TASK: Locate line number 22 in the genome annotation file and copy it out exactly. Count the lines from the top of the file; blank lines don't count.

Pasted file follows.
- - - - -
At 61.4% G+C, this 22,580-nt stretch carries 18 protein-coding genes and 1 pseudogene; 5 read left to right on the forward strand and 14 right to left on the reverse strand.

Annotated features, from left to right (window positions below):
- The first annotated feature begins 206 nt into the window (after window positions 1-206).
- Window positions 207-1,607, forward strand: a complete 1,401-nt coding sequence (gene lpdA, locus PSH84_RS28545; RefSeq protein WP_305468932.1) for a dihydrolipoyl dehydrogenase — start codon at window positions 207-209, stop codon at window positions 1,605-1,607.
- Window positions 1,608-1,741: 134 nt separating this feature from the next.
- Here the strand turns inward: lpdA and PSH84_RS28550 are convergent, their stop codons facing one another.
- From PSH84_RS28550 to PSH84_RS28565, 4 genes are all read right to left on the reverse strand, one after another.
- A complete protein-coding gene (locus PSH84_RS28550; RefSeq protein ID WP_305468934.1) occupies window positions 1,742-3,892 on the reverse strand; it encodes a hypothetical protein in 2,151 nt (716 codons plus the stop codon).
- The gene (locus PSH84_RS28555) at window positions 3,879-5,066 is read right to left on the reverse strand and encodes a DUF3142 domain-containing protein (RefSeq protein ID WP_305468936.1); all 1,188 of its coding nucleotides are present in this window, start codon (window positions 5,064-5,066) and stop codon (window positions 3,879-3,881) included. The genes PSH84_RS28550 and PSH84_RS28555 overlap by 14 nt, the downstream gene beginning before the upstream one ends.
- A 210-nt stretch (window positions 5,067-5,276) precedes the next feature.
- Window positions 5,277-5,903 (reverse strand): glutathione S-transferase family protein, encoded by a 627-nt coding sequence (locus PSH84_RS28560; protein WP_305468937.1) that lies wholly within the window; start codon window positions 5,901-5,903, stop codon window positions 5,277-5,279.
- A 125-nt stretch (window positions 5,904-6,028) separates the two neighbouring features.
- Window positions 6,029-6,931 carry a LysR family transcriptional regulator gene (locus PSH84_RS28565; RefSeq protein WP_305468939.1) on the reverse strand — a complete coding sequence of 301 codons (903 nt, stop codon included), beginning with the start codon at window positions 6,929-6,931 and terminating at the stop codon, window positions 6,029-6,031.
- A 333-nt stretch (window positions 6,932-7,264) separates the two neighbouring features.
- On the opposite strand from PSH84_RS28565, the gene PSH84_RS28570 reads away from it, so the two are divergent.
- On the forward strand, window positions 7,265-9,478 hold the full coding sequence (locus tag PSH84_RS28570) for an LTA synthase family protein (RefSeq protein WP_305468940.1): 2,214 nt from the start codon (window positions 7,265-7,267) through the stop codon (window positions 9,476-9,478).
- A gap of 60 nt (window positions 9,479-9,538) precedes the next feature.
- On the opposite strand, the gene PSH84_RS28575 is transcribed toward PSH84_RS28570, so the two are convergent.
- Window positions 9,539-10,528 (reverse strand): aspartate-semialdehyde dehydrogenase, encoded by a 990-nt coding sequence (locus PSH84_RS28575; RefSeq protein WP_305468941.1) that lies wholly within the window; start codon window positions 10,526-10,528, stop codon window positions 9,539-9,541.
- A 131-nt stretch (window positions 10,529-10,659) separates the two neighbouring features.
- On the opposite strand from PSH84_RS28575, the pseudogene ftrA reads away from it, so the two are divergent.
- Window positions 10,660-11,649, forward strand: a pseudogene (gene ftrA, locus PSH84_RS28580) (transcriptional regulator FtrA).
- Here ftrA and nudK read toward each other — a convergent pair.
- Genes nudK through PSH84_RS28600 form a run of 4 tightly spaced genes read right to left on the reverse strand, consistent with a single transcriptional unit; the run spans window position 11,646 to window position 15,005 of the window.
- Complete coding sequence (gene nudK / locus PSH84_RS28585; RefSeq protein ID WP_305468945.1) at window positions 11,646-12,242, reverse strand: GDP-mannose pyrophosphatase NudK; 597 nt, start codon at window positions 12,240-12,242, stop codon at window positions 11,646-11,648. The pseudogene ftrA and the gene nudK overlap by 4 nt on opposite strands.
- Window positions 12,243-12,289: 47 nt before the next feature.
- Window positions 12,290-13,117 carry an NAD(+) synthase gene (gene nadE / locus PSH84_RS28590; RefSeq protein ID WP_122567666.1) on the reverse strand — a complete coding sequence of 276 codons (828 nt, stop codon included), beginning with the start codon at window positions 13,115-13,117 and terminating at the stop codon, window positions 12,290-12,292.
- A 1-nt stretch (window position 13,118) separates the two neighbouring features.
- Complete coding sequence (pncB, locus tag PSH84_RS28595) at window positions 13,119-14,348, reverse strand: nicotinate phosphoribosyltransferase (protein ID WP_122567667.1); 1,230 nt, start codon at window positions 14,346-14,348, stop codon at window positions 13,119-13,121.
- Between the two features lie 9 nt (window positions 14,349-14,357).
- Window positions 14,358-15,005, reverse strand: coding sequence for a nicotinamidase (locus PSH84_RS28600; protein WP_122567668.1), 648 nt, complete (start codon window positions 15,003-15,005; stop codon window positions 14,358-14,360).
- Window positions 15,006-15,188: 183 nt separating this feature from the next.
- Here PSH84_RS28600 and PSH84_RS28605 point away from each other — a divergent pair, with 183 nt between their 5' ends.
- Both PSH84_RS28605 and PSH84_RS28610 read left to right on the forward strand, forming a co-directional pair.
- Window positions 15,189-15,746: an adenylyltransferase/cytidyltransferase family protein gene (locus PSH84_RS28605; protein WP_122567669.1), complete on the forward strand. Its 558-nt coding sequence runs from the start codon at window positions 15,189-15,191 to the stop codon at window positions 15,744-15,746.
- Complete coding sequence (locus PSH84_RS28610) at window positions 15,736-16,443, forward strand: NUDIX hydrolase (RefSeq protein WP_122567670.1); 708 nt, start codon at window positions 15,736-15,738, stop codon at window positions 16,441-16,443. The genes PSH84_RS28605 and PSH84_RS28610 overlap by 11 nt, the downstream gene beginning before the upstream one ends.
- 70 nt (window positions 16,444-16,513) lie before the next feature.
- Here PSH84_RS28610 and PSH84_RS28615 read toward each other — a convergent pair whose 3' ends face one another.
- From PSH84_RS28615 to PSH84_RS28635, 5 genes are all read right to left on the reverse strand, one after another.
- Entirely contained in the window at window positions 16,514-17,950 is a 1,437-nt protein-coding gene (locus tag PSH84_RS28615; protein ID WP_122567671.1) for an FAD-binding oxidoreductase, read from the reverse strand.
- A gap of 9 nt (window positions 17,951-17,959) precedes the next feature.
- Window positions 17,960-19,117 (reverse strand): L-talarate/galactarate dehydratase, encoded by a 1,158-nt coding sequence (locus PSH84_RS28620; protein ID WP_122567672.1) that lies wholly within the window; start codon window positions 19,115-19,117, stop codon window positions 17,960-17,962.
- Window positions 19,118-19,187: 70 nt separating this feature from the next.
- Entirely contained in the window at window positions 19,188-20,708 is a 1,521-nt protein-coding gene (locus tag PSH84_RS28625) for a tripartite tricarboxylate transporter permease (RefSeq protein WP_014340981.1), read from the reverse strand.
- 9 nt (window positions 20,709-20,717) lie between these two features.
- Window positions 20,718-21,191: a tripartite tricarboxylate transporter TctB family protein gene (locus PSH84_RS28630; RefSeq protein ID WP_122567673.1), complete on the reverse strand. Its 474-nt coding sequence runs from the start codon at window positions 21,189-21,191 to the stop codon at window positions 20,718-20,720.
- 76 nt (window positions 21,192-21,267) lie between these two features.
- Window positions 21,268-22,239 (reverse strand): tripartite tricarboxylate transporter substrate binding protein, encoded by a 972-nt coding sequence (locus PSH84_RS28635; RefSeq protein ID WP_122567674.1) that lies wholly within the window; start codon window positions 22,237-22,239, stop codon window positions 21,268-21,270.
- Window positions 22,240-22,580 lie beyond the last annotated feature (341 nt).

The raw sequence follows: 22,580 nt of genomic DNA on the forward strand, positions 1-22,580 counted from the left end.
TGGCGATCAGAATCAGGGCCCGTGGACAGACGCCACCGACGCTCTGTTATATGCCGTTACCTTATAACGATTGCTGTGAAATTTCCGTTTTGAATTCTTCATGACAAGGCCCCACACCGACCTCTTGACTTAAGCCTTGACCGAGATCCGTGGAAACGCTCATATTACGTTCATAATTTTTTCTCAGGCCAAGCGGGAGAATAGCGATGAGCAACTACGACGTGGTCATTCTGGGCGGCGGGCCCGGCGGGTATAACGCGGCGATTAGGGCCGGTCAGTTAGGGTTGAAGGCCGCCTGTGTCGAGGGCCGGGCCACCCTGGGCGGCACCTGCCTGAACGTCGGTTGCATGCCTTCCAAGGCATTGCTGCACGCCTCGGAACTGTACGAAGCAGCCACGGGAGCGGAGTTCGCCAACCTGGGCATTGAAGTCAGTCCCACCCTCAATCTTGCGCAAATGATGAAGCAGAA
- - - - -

- Window positions 10,660-11,649, forward strand: a pseudogene (gene ftrA, locus PSH84_RS28580) (transcriptional regulator FtrA).